McCaskill went on, “And he looked at me, and he paused, and he said, ‘Well, did you bring your knee pads?'”
Rep. Jackie Speier, a California Democrat who shared her own story of sexual assault, told Politico that Congress’s Office of Compliance, which handles sexual harassment claims is “toothless” and “a joke” and that she will introduce legislation to reform it.
Women in media
On Wednesday, CNN reported that veteran political journalist Mark Halperin sexually harassed his female colleagues while working at ABC News, according to five women.
Other women, including Dianna Goldberg May, a former ABC researcher, and Emily Miller, an author and political correspondent for the One America News network, have alleged that Halperin harassed or assaulted them.
“I did not report Halperin to ABC because I thought I was the only one, and I blamed myself, and I was embarrassed and I was scared of him,” Miller wrote in Twitter and Facebook posts on Thursday.
Halperin was pulled from his contributor position at MSNBC and NBC News and lost his book deal with Penguin Press.
Many other male journalists and editors have been accused of sexual misconduct in recent days. Former New Republic editor Leon Wieseltier lost funding for his new magazine, while VICE News journalist Sam Kriss, Vox Media’s editorial director Lockhart Steele, and British GQ’s political correspondent Rupert Myers, were fired.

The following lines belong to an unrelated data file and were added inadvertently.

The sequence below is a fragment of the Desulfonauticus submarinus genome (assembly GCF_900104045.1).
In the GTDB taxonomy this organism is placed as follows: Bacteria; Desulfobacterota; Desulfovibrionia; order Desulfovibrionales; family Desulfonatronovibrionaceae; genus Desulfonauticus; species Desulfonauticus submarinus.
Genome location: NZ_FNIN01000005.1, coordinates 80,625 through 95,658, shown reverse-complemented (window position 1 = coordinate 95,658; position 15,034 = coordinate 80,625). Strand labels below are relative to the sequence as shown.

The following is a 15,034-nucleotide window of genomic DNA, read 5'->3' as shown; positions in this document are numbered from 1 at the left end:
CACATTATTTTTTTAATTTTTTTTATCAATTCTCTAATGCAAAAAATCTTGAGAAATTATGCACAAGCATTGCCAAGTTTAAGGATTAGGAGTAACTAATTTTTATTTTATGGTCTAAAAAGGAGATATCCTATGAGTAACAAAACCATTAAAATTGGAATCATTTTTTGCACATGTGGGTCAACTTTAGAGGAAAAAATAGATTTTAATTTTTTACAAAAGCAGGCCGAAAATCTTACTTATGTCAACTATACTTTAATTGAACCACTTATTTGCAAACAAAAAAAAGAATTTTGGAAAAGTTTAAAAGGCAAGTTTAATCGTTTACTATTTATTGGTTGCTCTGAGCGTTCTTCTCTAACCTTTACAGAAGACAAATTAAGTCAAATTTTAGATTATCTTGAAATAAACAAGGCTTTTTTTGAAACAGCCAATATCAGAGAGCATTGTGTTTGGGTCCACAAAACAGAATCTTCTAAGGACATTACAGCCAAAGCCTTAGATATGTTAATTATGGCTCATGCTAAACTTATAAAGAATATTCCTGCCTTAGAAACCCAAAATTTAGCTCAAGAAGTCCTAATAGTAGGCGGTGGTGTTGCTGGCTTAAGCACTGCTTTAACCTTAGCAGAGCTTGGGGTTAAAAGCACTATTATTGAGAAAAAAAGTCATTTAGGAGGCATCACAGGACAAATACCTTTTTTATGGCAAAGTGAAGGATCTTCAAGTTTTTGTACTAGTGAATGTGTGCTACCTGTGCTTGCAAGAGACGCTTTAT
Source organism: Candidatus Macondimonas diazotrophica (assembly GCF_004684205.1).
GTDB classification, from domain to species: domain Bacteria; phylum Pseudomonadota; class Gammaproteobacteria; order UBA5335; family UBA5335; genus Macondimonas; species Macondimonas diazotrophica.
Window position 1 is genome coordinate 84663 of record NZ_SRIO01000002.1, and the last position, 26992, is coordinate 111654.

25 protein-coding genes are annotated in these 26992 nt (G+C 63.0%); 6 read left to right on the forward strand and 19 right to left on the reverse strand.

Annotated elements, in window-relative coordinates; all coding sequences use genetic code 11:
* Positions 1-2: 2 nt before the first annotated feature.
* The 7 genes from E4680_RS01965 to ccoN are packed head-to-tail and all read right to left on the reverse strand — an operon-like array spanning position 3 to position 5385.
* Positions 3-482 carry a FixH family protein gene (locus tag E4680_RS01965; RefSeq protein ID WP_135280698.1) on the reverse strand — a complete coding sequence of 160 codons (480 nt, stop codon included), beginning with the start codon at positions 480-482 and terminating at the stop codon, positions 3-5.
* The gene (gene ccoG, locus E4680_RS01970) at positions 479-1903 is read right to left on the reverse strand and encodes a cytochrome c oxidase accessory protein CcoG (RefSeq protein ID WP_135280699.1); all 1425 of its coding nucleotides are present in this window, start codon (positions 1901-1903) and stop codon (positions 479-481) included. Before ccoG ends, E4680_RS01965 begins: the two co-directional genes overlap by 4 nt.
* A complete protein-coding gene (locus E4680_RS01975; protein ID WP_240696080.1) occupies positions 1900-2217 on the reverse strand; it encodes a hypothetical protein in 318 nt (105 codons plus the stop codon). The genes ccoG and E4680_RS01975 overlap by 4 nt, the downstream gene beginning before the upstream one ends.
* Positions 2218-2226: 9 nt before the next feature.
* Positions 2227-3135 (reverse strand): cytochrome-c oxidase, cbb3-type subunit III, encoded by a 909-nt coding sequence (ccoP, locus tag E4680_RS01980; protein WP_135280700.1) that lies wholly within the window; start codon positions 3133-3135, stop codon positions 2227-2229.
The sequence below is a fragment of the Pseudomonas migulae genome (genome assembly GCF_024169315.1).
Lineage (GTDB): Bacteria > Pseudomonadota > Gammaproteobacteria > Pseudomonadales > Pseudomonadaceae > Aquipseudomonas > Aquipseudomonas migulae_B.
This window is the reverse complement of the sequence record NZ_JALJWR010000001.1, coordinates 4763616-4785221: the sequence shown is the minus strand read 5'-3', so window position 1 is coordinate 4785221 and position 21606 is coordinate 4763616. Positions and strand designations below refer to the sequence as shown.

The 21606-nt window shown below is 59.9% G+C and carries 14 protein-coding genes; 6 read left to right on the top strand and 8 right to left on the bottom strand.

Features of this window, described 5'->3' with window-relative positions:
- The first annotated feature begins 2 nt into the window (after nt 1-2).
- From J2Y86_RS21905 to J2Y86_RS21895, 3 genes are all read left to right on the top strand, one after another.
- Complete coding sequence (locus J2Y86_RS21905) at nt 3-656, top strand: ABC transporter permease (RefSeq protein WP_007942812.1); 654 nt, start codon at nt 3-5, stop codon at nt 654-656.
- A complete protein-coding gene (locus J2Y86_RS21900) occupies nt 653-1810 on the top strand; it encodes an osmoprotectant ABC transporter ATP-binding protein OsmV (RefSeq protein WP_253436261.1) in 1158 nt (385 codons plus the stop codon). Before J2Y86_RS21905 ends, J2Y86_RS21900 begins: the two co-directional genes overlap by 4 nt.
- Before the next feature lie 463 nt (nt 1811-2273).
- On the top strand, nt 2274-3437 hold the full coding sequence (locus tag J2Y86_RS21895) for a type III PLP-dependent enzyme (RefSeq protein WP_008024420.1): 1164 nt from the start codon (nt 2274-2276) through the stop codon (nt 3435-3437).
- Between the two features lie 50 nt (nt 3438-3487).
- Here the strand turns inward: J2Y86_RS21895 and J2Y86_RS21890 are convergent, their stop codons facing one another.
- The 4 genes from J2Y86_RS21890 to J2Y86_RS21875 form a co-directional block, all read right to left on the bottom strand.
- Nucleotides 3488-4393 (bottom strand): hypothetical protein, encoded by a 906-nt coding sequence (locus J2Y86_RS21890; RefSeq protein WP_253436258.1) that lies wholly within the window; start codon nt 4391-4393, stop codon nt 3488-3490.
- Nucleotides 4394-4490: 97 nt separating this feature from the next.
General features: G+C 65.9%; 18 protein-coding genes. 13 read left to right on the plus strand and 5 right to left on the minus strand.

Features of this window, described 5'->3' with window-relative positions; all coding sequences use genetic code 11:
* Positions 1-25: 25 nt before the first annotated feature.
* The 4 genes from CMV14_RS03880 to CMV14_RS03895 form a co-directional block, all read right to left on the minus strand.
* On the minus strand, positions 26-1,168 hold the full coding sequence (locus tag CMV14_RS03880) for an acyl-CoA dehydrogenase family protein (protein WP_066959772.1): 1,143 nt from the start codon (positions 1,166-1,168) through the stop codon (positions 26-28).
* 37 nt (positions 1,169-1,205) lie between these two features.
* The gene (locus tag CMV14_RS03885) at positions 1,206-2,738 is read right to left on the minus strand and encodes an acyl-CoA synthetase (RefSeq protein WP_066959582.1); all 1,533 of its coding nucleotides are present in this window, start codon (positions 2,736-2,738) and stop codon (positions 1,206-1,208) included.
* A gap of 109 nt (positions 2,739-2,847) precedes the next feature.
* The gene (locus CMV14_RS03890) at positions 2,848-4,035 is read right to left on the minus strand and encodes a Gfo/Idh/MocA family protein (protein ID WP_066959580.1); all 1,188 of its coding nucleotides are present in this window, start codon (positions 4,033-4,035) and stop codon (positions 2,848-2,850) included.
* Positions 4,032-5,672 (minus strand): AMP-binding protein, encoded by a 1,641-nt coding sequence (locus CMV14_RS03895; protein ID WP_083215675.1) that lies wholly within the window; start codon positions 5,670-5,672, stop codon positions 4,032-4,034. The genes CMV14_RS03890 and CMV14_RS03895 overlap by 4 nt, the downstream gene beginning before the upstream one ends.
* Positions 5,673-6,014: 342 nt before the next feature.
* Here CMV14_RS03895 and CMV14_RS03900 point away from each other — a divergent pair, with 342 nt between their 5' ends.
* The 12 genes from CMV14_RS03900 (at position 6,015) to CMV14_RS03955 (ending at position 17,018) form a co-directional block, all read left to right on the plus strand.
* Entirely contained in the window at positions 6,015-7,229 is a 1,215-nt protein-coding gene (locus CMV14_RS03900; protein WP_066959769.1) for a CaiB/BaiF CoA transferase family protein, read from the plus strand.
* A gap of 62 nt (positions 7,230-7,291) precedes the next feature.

- Ronald Martinez/Getty
American gymnast McKayla Maroney, an Olympic gold medalist, shared her story of repeated sexual assault by her team doctor, who has also been accused by dozens of other alleged victims.
“It seemed whenever and wherever this man could find the chance, I was ‘treated,'” Maroney wrote in a Twitter post. “For me, the scariest night of my life happened when I was 15 years old. I had flown all day and night with the team to get to Tokyo. He’d given me a sleeping pill for the flight, and the next thing I know, I was all alone with him in his hotel room getting a ‘treatment.’ I thought I was going to die that night.”
Other prominent female athletes, including WNBA star Layshia Clarendon and golfer Paige Spiranac, have also shared stories of sexual abuse as part of the #MeToo campaign.
Female state legislators
- Jim Young/Reuters
Hundreds of female state legislators across the country, including in Oregon, Rhode Island, and Illinois, shared their stories and accused their colleagues of workplace abuses.
Over 140 female lawmakers, lobbyists and consultants in California signed an open letter describing the “pervasive” culture of sexual harassment at the state capitol.
Sacramento lobbyist Samantha Corbin told NPR that the Weinstein allegations “elevated conversations that already happened under the radar between women colleagues and friends for years.”
“Even for women in the Legislature, men often control fundraising, your ability to get bills passed – even women at the highest levels feel that they’re not insulated” from abuse, Corbin said.